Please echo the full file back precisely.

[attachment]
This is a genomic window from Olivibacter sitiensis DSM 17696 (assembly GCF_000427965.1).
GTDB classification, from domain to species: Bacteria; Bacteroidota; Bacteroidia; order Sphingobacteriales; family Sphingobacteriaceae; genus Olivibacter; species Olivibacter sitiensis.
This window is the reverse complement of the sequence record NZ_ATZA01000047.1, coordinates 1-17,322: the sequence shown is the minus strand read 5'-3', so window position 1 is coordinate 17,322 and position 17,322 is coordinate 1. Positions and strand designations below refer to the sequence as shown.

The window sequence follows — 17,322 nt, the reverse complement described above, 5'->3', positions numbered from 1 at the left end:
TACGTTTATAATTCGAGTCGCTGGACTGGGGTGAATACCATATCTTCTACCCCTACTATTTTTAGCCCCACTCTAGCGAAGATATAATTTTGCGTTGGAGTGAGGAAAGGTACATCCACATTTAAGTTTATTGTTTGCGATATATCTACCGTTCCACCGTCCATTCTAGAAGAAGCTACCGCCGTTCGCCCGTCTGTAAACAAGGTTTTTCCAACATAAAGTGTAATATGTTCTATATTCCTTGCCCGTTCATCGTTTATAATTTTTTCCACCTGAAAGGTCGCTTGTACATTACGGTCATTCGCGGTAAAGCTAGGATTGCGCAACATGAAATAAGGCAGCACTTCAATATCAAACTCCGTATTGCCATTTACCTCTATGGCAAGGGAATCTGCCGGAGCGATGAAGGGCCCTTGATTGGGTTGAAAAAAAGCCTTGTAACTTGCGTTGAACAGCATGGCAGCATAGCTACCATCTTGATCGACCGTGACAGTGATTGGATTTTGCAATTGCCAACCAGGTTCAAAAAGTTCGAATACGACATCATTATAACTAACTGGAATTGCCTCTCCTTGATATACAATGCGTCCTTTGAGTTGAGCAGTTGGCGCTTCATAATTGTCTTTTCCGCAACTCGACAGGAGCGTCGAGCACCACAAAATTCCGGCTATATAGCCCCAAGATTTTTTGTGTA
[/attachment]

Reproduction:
This is a genomic window from Olivibacter sitiensis DSM 17696 (assembly GCF_000427965.1).
GTDB classification, from domain to species: Bacteria; Bacteroidota; Bacteroidia; order Sphingobacteriales; family Sphingobacteriaceae; genus Olivibacter; species Olivibacter sitiensis.
This window is the reverse complement of the sequence record NZ_ATZA01000047.1, coordinates 1-17,322: the sequence shown is the minus strand read 5'-3', so window position 1 is coordinate 17,322 and position 17,322 is coordinate 1. Positions and strand designations below refer to the sequence as shown.

The window sequence follows — 17,322 nt, the reverse complement described above, 5'->3', positions numbered from 1 at the left end:
TACGTTTATAATTCGAGTCGCTGGACTGGGGTGAATACCATATCTTCTACCCCTACTATTTTTAGCCCCACTCTAGCGAAGATATAATTTTGCGTTGGAGTGAGGAAAGGTACATCCACATTTAAGTTTATTGTTTGCGATATATCTACCGTTCCACCGTCCATTCTAGAAGAAGCTACCGCCGTTCGCCCGTCTGTAAACAAGGTTTTTCCAACATAAAGTGTAATATGTTCTATATTCCTTGCCCGTTCATCGTTTATAATTTTTTCCACCTGAAAGGTCGCTTGTACATTACGGTCATTCGCGGTAAAGCTAGGATTGCGCAACATGAAATAAGGCAGCACTTCAATATCAAACTCCGTATTGCCATTTACCTCTATGGCAAGGGAATCTGCCGGAGCGATGAAGGGCCCTTGATTGGGTTGAAAAAAAGCCTTGTAACTTGCGTTGAACAGCATGGCAGCATAGCTACCATCTTGATCGACCGTGACAGTGATTGGATTTTGCAATTGCCAACCAGGTTCAAAAAGTTCGAATACGACATCATTATAACTAACTGGAATTGCCTCTCCTTGATATACAATGCGTCCTTTGAGTTGAGCAGTTGGCGCTTCATAATTGTCTTTTCCGCAACTCGACAGGAGCGTCGAGCACCACAAAATTCCGGCTATATAGCCCCAAGATTTTTTGTGTA